To be honest, I’ve been torn a bit in the reviews for this game. On the one hand, visual style and alternatives. The historic tone is pretty neat. On the one hand, this is a rehash of the Oregon Trail, and it feels like some tweaks have been made. This is not necessarily a bad thing, but be aware that it happens. Controls the trains that carry selected passengers at various stations. People all want to go somewhere within a certain number of days. Supplies and routes need to be planned to maximize fuel and food consumption and bring everyone where they are needed.
Passengers pay you for a variety of goods and tools, and you can clean them in all the towns near the station. The game grows little by little as you make new things to help you in your work. As some have said, it’s a bit moody, but I found the game interesting with a 20 minute burst. I admit I haven’t tried sandbox mode, but with some additional content / features, the last train can be more valuable for replays. Overall, if you like classic style resource management, it might be for sale.
Every time I play The Last Train, there’s an old saying about style rather than substance that comes to mind. The black and white fake noir graphics look great … and this is good because every game (if you can call it) is doing it for it.
The premise is simple. The worst has happened and the country is in ruins. As the last train engineer, you have to bring people all over the country by ferry, bringing yourself to life and running the train. You can create an upgrade. The survival cycle begins almost immediately.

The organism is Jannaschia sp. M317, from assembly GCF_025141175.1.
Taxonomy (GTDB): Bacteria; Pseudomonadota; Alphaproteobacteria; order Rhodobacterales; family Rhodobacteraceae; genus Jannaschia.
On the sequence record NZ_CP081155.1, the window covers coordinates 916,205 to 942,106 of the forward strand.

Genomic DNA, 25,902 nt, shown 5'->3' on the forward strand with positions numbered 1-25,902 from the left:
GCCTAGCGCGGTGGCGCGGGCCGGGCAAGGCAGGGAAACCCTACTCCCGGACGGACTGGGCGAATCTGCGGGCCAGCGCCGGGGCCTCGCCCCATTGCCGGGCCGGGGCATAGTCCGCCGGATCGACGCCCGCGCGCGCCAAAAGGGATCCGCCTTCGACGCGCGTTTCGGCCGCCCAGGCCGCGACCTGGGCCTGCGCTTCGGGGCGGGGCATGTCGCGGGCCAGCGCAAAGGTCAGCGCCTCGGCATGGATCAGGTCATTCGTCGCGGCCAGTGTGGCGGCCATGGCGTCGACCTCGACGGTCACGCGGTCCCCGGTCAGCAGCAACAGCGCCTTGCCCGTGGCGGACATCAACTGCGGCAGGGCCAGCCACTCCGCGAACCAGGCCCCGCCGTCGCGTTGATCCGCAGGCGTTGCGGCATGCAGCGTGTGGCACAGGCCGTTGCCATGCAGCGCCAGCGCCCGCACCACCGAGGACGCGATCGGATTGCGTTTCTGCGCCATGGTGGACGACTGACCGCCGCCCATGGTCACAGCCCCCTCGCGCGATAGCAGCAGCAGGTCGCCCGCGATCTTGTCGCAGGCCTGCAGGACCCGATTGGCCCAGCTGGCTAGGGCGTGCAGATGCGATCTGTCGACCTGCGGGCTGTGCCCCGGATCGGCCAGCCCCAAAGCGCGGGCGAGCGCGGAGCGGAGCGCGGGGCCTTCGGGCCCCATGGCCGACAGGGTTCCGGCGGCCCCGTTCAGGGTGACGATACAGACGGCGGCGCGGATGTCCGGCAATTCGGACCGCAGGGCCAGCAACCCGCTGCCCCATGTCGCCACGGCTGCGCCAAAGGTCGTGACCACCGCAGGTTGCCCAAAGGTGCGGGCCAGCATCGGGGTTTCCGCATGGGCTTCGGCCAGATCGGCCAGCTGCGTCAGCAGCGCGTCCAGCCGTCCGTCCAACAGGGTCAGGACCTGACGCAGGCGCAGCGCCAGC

The problem arises when I realize that there is nothing in this Gothic art style. There’s little content, little to do other than grind … and unfortunately, grind isn’t that attractive. I was hoping something interesting would happen, but it didn’t happen. Unless you’re a hardcore survival addict … and still don’t think the last train will catch you, I can’t recommend it.
The gameplay isn’t fun and the game content is terribly lacking. The visuals may be interesting, but it’s painful to carry these unidentified passengers from left to right while waiting for the cutscene to be triggered for no reason and with little interest. The name of the game helps you dream, but the simplicity of this application is actually so empty that you regret a lot of the great adventures offered on the Transarctica train (1993 game) long ago. !!
If you need a survival craft game in a dark and warlike atmosphere, there’s no reason not to recreate this war instead. Also, if you’re playing on a small train or exchanging between cities, choose the underrated «Wizards and Wagons».
Torb jörn Kämblad
Snowpiercer, I said that … Originally a movie, but more recently there’s also a Netflix series about trains that run when other parts of the world are frozen. The last train is playing with the same idea in a world where only one train keeps running.
If you hadn’t watched a show or listened to a movie, you probably thought the last train depended on some unique ideas. Now I know that is not the case. Rather, it feels like a game trying to become a snowpiercer rather than a snowpiercer. Adding a crafting system that is as light as adding cheese to a sandwich is called crafting.
The presentation is simple and won’t mess with me. Voice actors in cutscenes that rarely occur sound as boring as I do, and I end up trying to find an area on the screen to poke to move on.
The Last Train is trying to combine the rugged and miserable feeling of snowpiercers with the crazy taxi that carries passengers getting off all over the United States. It’s a combination that I don’t care about because I don’t care too much.
The gameplay itself is as easy as setting a destination. There are some gear mini games that can match the green area, but I couldn’t hit it correctly so I don’t know what it does.
At this time, we do not recommend the last train to anyone. If you want to be a Crazy Taxi survival game, you need to go back to development to decide if you want to be a Snowpiercer dystopian game. So far, it’s half-burned as much as President Trump’s thoughts on the future.